Method in the madness: new certainty in valuation methods for viability assessments

Viability assessments for affordable housing have long been a source of frustration for developers. This difficult element of the planning phase is often the cause for delays in getting a development to the point where works can start. There is hope on the horizon in respect of one aspect at least however: a recent ruling should … Continue Reading

Landlords, let’s be reasonable: otherwise you might pay the price

Landlords take note, on the back of a recent case, you face an increased risk that tenants will challenge costs which they are responsible for in a lease. The case in question related to tenants’ challenge of  insurance costs the Tribunal found in favour of the tenants, because the costs incurred were considered to be … Continue Reading

Consent to Assign – taking the good with the bad.

The case of No.1 West India Quay (Residential) Ltd v East Tower Apartments Ltd surprised the legal profession in 2016 when the court held that one bad reason for refusing consent to assign a lease effectively trumped two other good reasons, making the landlord’s refusal unreasonable. This decision provides some welcome pragmatism for landlords, residential … Continue Reading

Attack of the Triffids: Knotweed nuisance cranks up a notch

Investor, developer, indeed landowner in any capacity – recent rulings mean Japanese Knotweed is now more of a nuisance (and a costly one) than ever. With over 6000 UK locations identified as containing the weed, you best be clear on how to handle this inconvenient invader or you face ending up in a bind. What’s … Continue Reading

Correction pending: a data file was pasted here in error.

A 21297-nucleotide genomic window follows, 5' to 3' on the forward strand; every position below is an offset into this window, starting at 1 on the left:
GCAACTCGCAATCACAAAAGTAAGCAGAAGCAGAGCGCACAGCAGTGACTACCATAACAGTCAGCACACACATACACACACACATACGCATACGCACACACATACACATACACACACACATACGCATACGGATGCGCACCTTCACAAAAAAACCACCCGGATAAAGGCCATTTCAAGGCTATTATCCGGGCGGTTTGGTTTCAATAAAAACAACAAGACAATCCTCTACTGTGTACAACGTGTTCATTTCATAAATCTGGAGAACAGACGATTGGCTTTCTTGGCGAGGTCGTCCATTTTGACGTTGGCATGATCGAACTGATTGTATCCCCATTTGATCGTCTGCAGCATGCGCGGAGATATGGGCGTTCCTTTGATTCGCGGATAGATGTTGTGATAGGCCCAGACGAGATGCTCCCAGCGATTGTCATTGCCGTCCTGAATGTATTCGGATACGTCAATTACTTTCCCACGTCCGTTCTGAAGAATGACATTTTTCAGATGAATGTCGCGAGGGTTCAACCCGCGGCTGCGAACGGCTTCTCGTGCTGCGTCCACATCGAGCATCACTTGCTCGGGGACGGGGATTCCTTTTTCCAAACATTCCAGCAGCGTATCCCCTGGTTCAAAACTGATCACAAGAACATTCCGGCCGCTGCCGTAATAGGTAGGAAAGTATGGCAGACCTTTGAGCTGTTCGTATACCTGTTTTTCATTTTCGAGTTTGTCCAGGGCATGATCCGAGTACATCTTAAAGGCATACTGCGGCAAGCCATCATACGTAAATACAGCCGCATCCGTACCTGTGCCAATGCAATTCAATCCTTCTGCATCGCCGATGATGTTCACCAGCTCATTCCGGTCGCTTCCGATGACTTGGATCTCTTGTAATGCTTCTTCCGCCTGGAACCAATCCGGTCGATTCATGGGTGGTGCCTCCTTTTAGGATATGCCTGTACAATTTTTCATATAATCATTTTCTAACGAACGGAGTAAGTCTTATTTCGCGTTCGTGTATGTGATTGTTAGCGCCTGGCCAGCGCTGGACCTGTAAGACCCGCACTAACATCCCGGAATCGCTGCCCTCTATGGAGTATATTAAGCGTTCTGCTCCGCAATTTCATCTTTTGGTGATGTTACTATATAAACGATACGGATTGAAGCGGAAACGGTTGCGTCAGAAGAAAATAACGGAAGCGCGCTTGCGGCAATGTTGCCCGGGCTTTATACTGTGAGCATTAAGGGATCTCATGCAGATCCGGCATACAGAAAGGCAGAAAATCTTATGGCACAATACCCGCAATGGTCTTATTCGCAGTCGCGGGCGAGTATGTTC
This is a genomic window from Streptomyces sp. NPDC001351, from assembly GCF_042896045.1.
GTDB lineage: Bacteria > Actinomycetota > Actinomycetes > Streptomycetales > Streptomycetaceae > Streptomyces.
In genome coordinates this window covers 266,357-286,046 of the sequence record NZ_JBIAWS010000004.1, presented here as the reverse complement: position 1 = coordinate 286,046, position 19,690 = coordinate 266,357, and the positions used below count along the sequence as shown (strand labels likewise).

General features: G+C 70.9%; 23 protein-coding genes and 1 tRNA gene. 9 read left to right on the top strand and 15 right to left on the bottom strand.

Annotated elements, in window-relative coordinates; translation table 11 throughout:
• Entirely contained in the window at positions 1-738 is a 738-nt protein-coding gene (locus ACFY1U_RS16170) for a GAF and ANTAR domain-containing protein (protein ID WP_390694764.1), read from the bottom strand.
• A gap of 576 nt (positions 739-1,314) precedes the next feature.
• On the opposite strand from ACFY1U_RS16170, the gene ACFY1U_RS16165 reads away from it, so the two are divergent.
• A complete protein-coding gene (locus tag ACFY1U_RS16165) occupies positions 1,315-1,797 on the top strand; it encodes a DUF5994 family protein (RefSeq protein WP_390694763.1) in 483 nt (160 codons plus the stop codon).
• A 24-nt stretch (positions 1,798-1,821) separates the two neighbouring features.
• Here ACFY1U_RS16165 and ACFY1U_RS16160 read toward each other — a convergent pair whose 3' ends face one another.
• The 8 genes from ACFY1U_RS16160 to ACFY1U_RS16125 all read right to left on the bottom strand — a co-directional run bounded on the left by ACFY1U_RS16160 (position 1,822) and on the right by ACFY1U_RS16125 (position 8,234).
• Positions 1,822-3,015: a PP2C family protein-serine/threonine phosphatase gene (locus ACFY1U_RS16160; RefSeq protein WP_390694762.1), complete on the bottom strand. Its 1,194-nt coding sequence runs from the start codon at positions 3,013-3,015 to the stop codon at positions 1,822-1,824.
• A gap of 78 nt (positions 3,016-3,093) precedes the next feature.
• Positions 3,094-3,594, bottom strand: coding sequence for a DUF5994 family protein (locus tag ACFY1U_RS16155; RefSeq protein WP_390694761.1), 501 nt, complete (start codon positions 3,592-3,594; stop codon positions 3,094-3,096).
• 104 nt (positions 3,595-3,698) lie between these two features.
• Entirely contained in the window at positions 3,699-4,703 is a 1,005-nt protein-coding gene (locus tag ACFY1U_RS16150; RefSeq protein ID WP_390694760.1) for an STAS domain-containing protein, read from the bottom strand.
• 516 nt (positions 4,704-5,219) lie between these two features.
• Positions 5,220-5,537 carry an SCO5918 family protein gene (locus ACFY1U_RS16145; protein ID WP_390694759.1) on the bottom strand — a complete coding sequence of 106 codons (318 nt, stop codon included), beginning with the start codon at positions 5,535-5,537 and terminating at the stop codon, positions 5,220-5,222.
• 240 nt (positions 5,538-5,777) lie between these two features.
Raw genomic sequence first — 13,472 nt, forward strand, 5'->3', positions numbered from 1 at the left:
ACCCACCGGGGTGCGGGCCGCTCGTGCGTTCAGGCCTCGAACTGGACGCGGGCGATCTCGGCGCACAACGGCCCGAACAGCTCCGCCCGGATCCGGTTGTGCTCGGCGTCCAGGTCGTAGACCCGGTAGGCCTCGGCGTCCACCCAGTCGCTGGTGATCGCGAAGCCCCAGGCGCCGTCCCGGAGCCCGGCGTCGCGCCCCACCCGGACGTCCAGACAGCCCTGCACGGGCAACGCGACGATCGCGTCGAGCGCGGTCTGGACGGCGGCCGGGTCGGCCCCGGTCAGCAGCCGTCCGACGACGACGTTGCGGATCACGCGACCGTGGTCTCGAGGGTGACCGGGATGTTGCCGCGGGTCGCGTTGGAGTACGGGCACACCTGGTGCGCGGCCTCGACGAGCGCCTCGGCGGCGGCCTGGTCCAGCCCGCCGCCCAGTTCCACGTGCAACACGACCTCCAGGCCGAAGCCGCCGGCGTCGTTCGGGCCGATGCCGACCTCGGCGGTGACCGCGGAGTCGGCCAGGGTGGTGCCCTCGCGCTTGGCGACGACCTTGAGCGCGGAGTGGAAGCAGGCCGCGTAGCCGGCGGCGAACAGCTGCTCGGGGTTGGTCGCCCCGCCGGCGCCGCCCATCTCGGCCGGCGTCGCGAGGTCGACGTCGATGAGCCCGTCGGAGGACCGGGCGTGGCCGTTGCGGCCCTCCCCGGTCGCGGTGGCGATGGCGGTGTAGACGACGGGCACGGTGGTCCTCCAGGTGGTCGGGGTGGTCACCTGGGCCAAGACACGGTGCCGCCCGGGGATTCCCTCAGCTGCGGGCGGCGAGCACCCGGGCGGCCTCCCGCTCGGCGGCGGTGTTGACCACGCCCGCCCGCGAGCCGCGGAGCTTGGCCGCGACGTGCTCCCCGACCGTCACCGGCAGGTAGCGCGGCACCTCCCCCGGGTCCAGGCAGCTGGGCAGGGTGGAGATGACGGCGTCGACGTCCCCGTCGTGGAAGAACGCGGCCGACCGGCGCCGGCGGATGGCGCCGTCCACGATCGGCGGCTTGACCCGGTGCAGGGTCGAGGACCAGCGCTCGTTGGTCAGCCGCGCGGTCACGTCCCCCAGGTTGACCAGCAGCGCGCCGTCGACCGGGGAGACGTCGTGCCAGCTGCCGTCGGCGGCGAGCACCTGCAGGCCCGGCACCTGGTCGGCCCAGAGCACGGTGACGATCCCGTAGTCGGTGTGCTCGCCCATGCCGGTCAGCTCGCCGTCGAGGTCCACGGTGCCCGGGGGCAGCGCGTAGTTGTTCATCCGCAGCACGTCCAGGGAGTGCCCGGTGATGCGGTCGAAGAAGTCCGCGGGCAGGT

Buying in Wales? Why a speedy completion should be top of your priorities

Those of you involved in the acquisition of properties in Wales over the next couple of months should take note – if the value is over £1,000,000 for non-residential properties (or for non-residential leases, a net present value of over £2,000,000) or £400,000 for residential properties, then you’ll pay less tax if you can complete … Continue Reading

Placemaking without Lawbreaking

Placemaking? Mixed-used developments in and around London are in the midst of a golden era with the creation of mega-schemes such as those in Nine Elms and Old Oak. The new Wembley Park Development will see the creation of an unprecedented 7,000 apartments, surpassing the Olympic Village scheme in Stratford by some 4,000 residential units. … Continue Reading

Public Register of Overseas Companies – Now You See Me…..

If you are an investor currently using overseas entities to hold UK property you should be aware that the UK Government is putting together proposals for greater transparency of the beneficial owners of UK properties owned by overseas entities. The regulations will have implications for: the risk management, timing and due diligence in real estate … Continue Reading

One year to go. Are you ready for the MEES Regulations?

It’s now less than one year to go until the Energy Efficiency (Private Rented Property) (England and Wales) Regulations 2015, commonly known as the MEES Regulations (minimum energy efficiency standards) come into effect. It is time to act if you haven’t already. The MEES Regulations (the Regulations) provide that: From 1 April 2018 landlords of … Continue Reading

Time for Plan B? Amending a planning scheme.

In today’s volatile markets the commercial viability of a project can change in the time it takes to implement a hard-won planning consent and even after works have begun. It may therefore be necessary to amend a scheme to maintain its profitability and viability. To accommodate such changes, planning schemes are often amended or a … Continue Reading

BloggeRS: Eva Lai ‘Proposal for new Chinese investment rules – Is UK property investment still attractive?’

Reports suggest that China proposes to impose greater monitoring of large outbound investments and potentially block state-owned enterprises from purchasing overseas property with a value of more than US$1bn in a single transaction. Additionally, permission may be required for the transfer of funds over US$5m. The previous threshold was US$50m. It is likely that more … Continue Reading